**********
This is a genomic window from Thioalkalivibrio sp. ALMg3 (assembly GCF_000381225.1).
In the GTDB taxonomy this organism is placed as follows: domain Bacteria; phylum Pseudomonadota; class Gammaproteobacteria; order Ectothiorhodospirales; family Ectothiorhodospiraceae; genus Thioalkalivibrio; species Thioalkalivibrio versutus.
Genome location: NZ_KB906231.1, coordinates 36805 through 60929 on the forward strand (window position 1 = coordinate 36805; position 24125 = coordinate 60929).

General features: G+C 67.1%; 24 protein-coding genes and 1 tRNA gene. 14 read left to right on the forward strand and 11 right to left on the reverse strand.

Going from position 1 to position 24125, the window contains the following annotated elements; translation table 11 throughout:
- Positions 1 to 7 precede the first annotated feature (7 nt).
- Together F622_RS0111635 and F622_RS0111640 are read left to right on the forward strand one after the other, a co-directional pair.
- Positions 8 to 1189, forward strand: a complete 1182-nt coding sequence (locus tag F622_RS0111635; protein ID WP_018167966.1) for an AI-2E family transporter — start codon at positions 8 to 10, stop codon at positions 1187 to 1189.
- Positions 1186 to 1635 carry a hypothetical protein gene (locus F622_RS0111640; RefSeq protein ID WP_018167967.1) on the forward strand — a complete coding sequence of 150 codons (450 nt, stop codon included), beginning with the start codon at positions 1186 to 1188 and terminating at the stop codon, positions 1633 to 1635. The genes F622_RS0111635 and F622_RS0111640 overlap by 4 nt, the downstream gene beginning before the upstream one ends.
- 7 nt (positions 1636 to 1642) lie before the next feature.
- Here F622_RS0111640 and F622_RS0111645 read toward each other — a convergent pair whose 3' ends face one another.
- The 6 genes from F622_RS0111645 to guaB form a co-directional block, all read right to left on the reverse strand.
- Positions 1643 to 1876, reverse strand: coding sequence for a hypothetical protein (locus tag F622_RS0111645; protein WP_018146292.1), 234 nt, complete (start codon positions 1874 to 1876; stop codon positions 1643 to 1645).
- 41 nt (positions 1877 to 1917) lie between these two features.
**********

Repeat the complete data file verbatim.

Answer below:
This is a genomic window from Thioalkalivibrio sp. ALMg3 (assembly GCF_000381225.1).
In the GTDB taxonomy this organism is placed as follows: domain Bacteria; phylum Pseudomonadota; class Gammaproteobacteria; order Ectothiorhodospirales; family Ectothiorhodospiraceae; genus Thioalkalivibrio; species Thioalkalivibrio versutus.
Genome location: NZ_KB906231.1, coordinates 36805 through 60929 on the forward strand (window position 1 = coordinate 36805; position 24125 = coordinate 60929).

General features: G+C 67.1%; 24 protein-coding genes and 1 tRNA gene. 14 read left to right on the forward strand and 11 right to left on the reverse strand.

Going from position 1 to position 24125, the window contains the following annotated elements; translation table 11 throughout:
- Positions 1 to 7 precede the first annotated feature (7 nt).
- Together F622_RS0111635 and F622_RS0111640 are read left to right on the forward strand one after the other, a co-directional pair.
- Positions 8 to 1189, forward strand: a complete 1182-nt coding sequence (locus tag F622_RS0111635; protein ID WP_018167966.1) for an AI-2E family transporter — start codon at positions 8 to 10, stop codon at positions 1187 to 1189.
- Positions 1186 to 1635 carry a hypothetical protein gene (locus F622_RS0111640; RefSeq protein ID WP_018167967.1) on the forward strand — a complete coding sequence of 150 codons (450 nt, stop codon included), beginning with the start codon at positions 1186 to 1188 and terminating at the stop codon, positions 1633 to 1635. The genes F622_RS0111635 and F622_RS0111640 overlap by 4 nt, the downstream gene beginning before the upstream one ends.
- 7 nt (positions 1636 to 1642) lie before the next feature.
- Here F622_RS0111640 and F622_RS0111645 read toward each other — a convergent pair whose 3' ends face one another.
- The 6 genes from F622_RS0111645 to guaB form a co-directional block, all read right to left on the reverse strand.
- Positions 1643 to 1876, reverse strand: coding sequence for a hypothetical protein (locus tag F622_RS0111645; protein WP_018146292.1), 234 nt, complete (start codon positions 1874 to 1876; stop codon positions 1643 to 1645).
- 41 nt (positions 1877 to 1917) lie between these two features.